Idemitsu Kosan, Japan’s No.2 oil refiner by sales, and fourth-ranked Showa Shell Sekiyu said last Tuesday they had agreed to merge on April 1, 2019, after Idemitsu’s founding family dropped its opposition to the plan. The two companies were locked in a battle for about two years with the Idemitsu founding family, which argued the two firms were too different for any merger to work. Idemitsu has long been known for its rare management style that treats employees as family members rather than staff.
The newly combined firm will account for about 30 percent of Japan’s domestic gasoline sales, second only to JXTG Holdings, which controls about 50 percent of the market.
The two companies held boards of directors meetings last Monday and executed the agreement to merge “as the best method of enhancing enterprise value,” through the execution of a share exchange agreement. Under the share exchange agreement, Idemitsu Kosan will distribute its shares to shareholders of Showa Shell and acquire all the issued shares of Showa Shell.
“The domestic oil industry faces structural challenges such as a medium to long-term decline in the demand for oil products, and overcapacity, which materially influences current and future management not only of the companies but also of dealers, distributors, transport companies, and cooperative companies that have been working alongside the Companies,” Idemitsu said in a statement. Considering that the business environment is becoming more challenging, the companies recognize that they urgently need to implement the business integration of the companies, it added.
As part of the agreement, the founding family will be able to nominate two of the eight initial directors of the merged entity. The share swap ratio will be set in October, followed by extraordinary shareholders’ meetings in December to seek approval. The swap will be conducted for the 68.75 percent of Showa Shell shares that Idemitsu does not own.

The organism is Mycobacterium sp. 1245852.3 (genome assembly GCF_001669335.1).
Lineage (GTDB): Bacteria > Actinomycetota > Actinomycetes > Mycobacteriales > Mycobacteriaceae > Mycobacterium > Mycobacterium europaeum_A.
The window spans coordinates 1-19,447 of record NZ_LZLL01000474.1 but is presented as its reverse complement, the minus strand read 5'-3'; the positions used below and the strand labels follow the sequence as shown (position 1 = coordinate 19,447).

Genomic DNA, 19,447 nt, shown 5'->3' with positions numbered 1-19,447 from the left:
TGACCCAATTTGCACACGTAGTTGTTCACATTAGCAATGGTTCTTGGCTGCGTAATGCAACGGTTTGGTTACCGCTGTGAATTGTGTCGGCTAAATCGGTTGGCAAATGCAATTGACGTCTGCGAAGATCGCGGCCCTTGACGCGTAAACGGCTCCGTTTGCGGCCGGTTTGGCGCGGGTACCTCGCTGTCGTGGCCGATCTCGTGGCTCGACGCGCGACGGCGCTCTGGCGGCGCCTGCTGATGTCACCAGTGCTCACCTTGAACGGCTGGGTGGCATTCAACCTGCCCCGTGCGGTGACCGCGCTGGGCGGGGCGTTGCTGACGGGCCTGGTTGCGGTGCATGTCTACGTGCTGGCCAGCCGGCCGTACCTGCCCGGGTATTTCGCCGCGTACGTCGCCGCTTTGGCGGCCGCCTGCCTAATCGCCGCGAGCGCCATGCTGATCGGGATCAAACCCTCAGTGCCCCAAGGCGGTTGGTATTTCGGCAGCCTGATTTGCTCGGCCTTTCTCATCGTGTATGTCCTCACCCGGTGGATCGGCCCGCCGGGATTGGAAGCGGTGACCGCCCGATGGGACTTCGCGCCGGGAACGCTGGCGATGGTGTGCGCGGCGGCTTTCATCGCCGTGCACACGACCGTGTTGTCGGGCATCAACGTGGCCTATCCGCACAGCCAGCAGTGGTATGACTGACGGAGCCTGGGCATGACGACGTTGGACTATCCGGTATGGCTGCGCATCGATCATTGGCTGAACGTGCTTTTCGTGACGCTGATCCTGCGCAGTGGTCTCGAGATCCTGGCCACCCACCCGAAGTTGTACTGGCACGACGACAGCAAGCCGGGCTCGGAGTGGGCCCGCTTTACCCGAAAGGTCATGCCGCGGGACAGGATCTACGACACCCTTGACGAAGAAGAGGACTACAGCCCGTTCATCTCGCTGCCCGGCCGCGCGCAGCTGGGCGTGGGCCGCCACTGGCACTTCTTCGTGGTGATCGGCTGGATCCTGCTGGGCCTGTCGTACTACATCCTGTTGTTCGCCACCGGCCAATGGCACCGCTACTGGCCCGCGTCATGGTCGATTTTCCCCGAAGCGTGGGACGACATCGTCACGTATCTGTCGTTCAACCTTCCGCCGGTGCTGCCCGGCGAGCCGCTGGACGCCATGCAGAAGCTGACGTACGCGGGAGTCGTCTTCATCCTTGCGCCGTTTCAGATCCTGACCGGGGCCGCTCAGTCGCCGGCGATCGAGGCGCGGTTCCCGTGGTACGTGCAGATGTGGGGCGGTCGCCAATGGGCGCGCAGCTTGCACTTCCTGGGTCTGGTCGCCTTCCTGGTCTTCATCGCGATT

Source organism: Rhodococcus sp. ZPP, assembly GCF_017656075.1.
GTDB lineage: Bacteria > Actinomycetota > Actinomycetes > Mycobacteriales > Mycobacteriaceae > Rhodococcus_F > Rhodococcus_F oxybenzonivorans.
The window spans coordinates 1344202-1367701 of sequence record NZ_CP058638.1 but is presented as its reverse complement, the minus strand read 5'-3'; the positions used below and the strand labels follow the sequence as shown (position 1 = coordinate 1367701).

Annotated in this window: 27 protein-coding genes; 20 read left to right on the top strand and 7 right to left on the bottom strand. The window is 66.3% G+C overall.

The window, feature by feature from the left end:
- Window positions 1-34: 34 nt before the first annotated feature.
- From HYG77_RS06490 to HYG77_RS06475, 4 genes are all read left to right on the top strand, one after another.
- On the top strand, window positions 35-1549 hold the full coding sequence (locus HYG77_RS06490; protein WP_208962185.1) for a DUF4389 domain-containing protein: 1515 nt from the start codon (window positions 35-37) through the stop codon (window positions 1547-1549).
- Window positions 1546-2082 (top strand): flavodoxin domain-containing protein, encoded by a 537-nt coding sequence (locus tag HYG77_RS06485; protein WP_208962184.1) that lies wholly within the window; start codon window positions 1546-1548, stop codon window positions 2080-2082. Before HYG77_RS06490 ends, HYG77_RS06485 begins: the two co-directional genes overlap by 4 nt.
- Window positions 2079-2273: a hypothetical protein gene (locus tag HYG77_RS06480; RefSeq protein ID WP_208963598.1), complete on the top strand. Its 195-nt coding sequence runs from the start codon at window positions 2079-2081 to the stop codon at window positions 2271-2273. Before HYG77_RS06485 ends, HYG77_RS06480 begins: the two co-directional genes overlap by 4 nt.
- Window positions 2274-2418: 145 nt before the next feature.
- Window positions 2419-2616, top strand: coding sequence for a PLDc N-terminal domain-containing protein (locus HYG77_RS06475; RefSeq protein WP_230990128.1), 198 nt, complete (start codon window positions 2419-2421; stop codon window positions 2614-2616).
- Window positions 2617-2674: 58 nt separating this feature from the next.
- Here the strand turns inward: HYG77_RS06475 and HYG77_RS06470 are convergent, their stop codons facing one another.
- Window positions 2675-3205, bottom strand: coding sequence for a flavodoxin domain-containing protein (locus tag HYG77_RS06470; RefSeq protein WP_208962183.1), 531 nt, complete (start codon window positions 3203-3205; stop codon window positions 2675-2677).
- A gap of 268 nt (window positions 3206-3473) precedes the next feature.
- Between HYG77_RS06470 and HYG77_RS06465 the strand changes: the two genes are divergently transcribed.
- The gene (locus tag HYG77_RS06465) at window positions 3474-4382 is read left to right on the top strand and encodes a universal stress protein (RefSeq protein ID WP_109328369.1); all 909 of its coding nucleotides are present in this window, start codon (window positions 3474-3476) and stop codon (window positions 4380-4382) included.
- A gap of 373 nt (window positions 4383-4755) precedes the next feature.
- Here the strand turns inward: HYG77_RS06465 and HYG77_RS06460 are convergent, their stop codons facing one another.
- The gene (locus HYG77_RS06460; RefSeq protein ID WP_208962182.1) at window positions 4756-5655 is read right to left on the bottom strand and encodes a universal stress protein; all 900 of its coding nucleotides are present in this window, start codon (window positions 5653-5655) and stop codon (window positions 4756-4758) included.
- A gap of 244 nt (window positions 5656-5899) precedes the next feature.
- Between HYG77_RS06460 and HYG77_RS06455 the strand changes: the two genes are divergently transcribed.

The deal ends a long-time feud between the company and the founding family, which owns just over 28 percent of the company, after Masakazu Idemitsu, grandson of founder Sazo Idemitsu, agreed to the merger after listening to the advice of activist investor Yoshiaki Murakami.
Along with the merger, Idemitsu said it would buy back up to 55 billion yen of its own shares through December to return profits to current shareholders before the merger.
The two firms will target net profit of at least 500 billion yen for the total of three business years from 2019.
Talks of the acquisition date back to January 2015, when reports surfaced that Idemitsu was in the final stages of purchasing Showa Shell. Idemitsu denied these claims, but confirmed that the two companies were discussing potential cooperation.
As of last Monday’s close, Idemitsu had a market capitalization of 792.5 billion yen (USD 7.1 billion) and Showa Shell had a market capitalization of 578 billion yen (USD 5.2 billion).
After the merger, the new companies will be known as Idemitsu Kosan Co., however, it will conduct business under the trade name Idemitsu Showa Shell. Even after the integration, the refiners will continue to use their own names and brands.